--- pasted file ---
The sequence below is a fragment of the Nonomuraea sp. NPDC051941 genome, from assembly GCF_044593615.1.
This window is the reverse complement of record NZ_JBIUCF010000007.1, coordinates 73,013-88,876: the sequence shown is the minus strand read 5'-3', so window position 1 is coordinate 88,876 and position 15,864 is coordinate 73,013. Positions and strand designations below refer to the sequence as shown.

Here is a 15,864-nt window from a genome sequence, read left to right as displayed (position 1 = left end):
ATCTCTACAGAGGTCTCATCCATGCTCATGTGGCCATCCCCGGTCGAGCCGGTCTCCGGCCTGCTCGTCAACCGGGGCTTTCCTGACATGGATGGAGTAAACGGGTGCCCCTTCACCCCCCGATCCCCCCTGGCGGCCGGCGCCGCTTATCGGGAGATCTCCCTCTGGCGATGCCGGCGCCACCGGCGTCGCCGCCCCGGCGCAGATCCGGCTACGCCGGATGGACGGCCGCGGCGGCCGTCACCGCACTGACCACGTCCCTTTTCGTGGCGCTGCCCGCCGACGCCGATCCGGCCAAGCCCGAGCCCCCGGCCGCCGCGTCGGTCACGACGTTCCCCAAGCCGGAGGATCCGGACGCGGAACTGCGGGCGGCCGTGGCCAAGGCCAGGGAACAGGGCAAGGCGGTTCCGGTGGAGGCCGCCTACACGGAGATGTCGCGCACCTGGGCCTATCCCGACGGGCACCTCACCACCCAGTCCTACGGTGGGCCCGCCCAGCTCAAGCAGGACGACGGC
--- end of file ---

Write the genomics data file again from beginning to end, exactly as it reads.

The sequence below is a fragment of the Nonomuraea sp. NPDC051941 genome, from assembly GCF_044593615.1.
This window is the reverse complement of record NZ_JBIUCF010000007.1, coordinates 73,013-88,876: the sequence shown is the minus strand read 5'-3', so window position 1 is coordinate 88,876 and position 15,864 is coordinate 73,013. Positions and strand designations below refer to the sequence as shown.

Here is a 15,864-nt window from a genome sequence, read left to right as displayed (position 1 = left end):
ATCTCTACAGAGGTCTCATCCATGCTCATGTGGCCATCCCCGGTCGAGCCGGTCTCCGGCCTGCTCGTCAACCGGGGCTTTCCTGACATGGATGGAGTAAACGGGTGCCCCTTCACCCCCCGATCCCCCCTGGCGGCCGGCGCCGCTTATCGGGAGATCTCCCTCTGGCGATGCCGGCGCCACCGGCGTCGCCGCCCCGGCGCAGATCCGGCTACGCCGGATGGACGGCCGCGGCGGCCGTCACCGCACTGACCACGTCCCTTTTCGTGGCGCTGCCCGCCGACGCCGATCCGGCCAAGCCCGAGCCCCCGGCCGCCGCGTCGGTCACGACGTTCCCCAAGCCGGAGGATCCGGACGCGGAACTGCGGGCGGCCGTGGCCAAGGCCAGGGAACAGGGCAAGGCGGTTCCGGTGGAGGCCGCCTACACGGAGATGTCGCGCACCTGGGCCTATCCCGACGGGCACCTCACCACCCAGTCCTACGGTGGGCCCGCCCAGCTCAAGCAGGACGACGGC